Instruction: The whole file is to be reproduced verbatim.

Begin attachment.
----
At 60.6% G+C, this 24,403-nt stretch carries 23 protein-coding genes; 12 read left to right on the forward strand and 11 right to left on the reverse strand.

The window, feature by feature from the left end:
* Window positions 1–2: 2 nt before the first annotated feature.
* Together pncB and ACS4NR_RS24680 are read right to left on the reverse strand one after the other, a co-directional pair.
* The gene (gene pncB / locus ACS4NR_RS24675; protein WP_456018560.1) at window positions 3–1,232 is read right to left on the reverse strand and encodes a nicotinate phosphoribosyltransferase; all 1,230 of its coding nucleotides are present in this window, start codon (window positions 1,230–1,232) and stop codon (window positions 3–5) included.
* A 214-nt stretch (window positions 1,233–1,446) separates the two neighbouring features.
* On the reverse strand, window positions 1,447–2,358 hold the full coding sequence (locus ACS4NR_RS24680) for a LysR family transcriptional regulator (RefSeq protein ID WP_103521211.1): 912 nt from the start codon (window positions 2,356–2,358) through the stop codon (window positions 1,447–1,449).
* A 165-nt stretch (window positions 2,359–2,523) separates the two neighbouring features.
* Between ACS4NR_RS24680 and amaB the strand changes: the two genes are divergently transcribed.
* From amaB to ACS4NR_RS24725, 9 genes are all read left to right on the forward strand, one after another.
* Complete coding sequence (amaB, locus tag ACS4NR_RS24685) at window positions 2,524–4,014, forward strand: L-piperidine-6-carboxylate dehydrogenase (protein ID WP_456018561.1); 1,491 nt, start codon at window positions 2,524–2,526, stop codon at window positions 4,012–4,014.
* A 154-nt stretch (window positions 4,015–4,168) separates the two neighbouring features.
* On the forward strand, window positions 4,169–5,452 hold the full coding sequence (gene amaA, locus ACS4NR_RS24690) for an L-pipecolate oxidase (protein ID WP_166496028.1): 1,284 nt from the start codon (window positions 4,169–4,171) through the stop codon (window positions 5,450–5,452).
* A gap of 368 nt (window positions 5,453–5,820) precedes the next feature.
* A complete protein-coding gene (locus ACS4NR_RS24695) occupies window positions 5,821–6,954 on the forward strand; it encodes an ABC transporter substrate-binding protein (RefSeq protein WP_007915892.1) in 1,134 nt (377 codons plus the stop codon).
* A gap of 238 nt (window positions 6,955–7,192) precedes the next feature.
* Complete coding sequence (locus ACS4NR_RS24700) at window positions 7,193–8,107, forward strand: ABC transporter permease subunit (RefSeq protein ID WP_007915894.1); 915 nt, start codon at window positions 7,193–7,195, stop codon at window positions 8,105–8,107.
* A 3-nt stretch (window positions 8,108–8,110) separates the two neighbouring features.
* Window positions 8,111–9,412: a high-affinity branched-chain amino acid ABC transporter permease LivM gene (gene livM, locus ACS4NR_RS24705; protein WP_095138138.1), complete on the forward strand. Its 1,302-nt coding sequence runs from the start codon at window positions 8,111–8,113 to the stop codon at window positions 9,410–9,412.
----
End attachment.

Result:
At 60.6% G+C, this 24,403-nt stretch carries 23 protein-coding genes; 12 read left to right on the forward strand and 11 right to left on the reverse strand.

The window, feature by feature from the left end:
* Window positions 1–2: 2 nt before the first annotated feature.
* Together pncB and ACS4NR_RS24680 are read right to left on the reverse strand one after the other, a co-directional pair.
* The gene (gene pncB / locus ACS4NR_RS24675; protein WP_456018560.1) at window positions 3–1,232 is read right to left on the reverse strand and encodes a nicotinate phosphoribosyltransferase; all 1,230 of its coding nucleotides are present in this window, start codon (window positions 1,230–1,232) and stop codon (window positions 3–5) included.
* A 214-nt stretch (window positions 1,233–1,446) separates the two neighbouring features.
* On the reverse strand, window positions 1,447–2,358 hold the full coding sequence (locus ACS4NR_RS24680) for a LysR family transcriptional regulator (RefSeq protein ID WP_103521211.1): 912 nt from the start codon (window positions 2,356–2,358) through the stop codon (window positions 1,447–1,449).
* A 165-nt stretch (window positions 2,359–2,523) separates the two neighbouring features.
* Between ACS4NR_RS24680 and amaB the strand changes: the two genes are divergently transcribed.
* From amaB to ACS4NR_RS24725, 9 genes are all read left to right on the forward strand, one after another.
* Complete coding sequence (amaB, locus tag ACS4NR_RS24685) at window positions 2,524–4,014, forward strand: L-piperidine-6-carboxylate dehydrogenase (protein ID WP_456018561.1); 1,491 nt, start codon at window positions 2,524–2,526, stop codon at window positions 4,012–4,014.
* A 154-nt stretch (window positions 4,015–4,168) separates the two neighbouring features.
* On the forward strand, window positions 4,169–5,452 hold the full coding sequence (gene amaA, locus ACS4NR_RS24690) for an L-pipecolate oxidase (protein ID WP_166496028.1): 1,284 nt from the start codon (window positions 4,169–4,171) through the stop codon (window positions 5,450–5,452).
* A gap of 368 nt (window positions 5,453–5,820) precedes the next feature.
* A complete protein-coding gene (locus ACS4NR_RS24695) occupies window positions 5,821–6,954 on the forward strand; it encodes an ABC transporter substrate-binding protein (RefSeq protein WP_007915892.1) in 1,134 nt (377 codons plus the stop codon).
* A gap of 238 nt (window positions 6,955–7,192) precedes the next feature.
* Complete coding sequence (locus ACS4NR_RS24700) at window positions 7,193–8,107, forward strand: ABC transporter permease subunit (RefSeq protein ID WP_007915894.1); 915 nt, start codon at window positions 7,193–7,195, stop codon at window positions 8,105–8,107.
* A 3-nt stretch (window positions 8,108–8,110) separates the two neighbouring features.
* Window positions 8,111–9,412: a high-affinity branched-chain amino acid ABC transporter permease LivM gene (gene livM, locus ACS4NR_RS24705; protein WP_095138138.1), complete on the forward strand. Its 1,302-nt coding sequence runs from the start codon at window positions 8,111–8,113 to the stop codon at window positions 9,410–9,412.